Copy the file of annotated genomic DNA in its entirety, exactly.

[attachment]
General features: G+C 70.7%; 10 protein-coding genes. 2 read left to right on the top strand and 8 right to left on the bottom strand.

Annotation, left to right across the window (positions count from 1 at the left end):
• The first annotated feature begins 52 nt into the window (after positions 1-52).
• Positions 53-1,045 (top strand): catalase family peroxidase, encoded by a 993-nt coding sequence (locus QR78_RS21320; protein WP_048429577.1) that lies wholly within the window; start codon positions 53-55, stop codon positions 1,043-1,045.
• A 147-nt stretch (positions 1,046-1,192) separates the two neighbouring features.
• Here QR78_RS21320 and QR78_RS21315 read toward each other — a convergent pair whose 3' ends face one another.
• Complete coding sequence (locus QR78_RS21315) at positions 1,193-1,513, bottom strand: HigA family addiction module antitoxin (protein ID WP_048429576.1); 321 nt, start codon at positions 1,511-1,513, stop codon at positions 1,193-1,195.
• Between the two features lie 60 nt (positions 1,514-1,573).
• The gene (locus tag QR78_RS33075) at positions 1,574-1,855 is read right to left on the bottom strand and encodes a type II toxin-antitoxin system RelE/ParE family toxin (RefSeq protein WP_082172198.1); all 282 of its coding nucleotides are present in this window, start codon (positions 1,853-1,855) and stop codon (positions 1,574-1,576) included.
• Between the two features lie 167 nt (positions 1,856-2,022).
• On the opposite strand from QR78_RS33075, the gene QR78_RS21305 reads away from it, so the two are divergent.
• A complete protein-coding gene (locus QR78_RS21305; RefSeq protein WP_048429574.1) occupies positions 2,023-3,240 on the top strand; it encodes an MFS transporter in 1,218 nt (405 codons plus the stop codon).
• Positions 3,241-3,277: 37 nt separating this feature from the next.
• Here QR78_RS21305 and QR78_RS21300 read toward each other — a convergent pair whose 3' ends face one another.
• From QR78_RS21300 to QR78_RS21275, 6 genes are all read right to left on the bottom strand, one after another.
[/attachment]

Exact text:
General features: G+C 70.7%; 10 protein-coding genes. 2 read left to right on the top strand and 8 right to left on the bottom strand.

Annotation, left to right across the window (positions count from 1 at the left end):
• The first annotated feature begins 52 nt into the window (after positions 1-52).
• Positions 53-1,045 (top strand): catalase family peroxidase, encoded by a 993-nt coding sequence (locus QR78_RS21320; protein WP_048429577.1) that lies wholly within the window; start codon positions 53-55, stop codon positions 1,043-1,045.
• A 147-nt stretch (positions 1,046-1,192) separates the two neighbouring features.
• Here QR78_RS21320 and QR78_RS21315 read toward each other — a convergent pair whose 3' ends face one another.
• Complete coding sequence (locus QR78_RS21315) at positions 1,193-1,513, bottom strand: HigA family addiction module antitoxin (protein ID WP_048429576.1); 321 nt, start codon at positions 1,511-1,513, stop codon at positions 1,193-1,195.
• Between the two features lie 60 nt (positions 1,514-1,573).
• The gene (locus tag QR78_RS33075) at positions 1,574-1,855 is read right to left on the bottom strand and encodes a type II toxin-antitoxin system RelE/ParE family toxin (RefSeq protein WP_082172198.1); all 282 of its coding nucleotides are present in this window, start codon (positions 1,853-1,855) and stop codon (positions 1,574-1,576) included.
• Between the two features lie 167 nt (positions 1,856-2,022).
• On the opposite strand from QR78_RS33075, the gene QR78_RS21305 reads away from it, so the two are divergent.
• A complete protein-coding gene (locus QR78_RS21305; RefSeq protein WP_048429574.1) occupies positions 2,023-3,240 on the top strand; it encodes an MFS transporter in 1,218 nt (405 codons plus the stop codon).
• Positions 3,241-3,277: 37 nt separating this feature from the next.
• Here QR78_RS21305 and QR78_RS21300 read toward each other — a convergent pair whose 3' ends face one another.
• From QR78_RS21300 to QR78_RS21275, 6 genes are all read right to left on the bottom strand, one after another.